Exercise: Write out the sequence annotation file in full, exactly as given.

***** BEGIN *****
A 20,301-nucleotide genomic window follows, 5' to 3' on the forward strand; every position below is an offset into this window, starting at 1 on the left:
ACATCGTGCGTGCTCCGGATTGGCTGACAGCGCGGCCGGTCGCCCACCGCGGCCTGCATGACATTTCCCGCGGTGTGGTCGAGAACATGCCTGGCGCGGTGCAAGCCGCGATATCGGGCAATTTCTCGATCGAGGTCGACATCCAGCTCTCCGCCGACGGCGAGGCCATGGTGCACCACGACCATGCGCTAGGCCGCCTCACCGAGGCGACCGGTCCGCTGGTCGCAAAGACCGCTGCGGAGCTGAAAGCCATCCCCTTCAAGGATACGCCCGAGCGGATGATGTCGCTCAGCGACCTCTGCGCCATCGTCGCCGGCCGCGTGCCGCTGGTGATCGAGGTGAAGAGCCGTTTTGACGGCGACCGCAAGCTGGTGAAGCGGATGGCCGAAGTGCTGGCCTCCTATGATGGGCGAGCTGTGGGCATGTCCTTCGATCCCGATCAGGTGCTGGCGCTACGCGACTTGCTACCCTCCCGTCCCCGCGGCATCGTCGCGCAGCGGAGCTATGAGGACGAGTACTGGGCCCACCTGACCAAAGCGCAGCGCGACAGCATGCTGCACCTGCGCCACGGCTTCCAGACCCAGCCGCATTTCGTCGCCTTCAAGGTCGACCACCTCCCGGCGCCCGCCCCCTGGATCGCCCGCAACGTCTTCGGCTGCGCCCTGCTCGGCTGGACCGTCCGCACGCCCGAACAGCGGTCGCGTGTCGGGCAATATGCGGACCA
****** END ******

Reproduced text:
A 20,301-nucleotide genomic window follows, 5' to 3' on the forward strand; every position below is an offset into this window, starting at 1 on the left:
ACATCGTGCGTGCTCCGGATTGGCTGACAGCGCGGCCGGTCGCCCACCGCGGCCTGCATGACATTTCCCGCGGTGTGGTCGAGAACATGCCTGGCGCGGTGCAAGCCGCGATATCGGGCAATTTCTCGATCGAGGTCGACATCCAGCTCTCCGCCGACGGCGAGGCCATGGTGCACCACGACCATGCGCTAGGCCGCCTCACCGAGGCGACCGGTCCGCTGGTCGCAAAGACCGCTGCGGAGCTGAAAGCCATCCCCTTCAAGGATACGCCCGAGCGGATGATGTCGCTCAGCGACCTCTGCGCCATCGTCGCCGGCCGCGTGCCGCTGGTGATCGAGGTGAAGAGCCGTTTTGACGGCGACCGCAAGCTGGTGAAGCGGATGGCCGAAGTGCTGGCCTCCTATGATGGGCGAGCTGTGGGCATGTCCTTCGATCCCGATCAGGTGCTGGCGCTACGCGACTTGCTACCCTCCCGTCCCCGCGGCATCGTCGCGCAGCGGAGCTATGAGGACGAGTACTGGGCCCACCTGACCAAAGCGCAGCGCGACAGCATGCTGCACCTGCGCCACGGCTTCCAGACCCAGCCGCATTTCGTCGCCTTCAAGGTCGACCACCTCCCGGCGCCCGCCCCCTGGATCGCCCGCAACGTCTTCGGCTGCGCCCTGCTCGGCTGGACCGTCCGCACGCCCGAACAGCGGTCGCGTGTCGGGCAATATGCGGACCA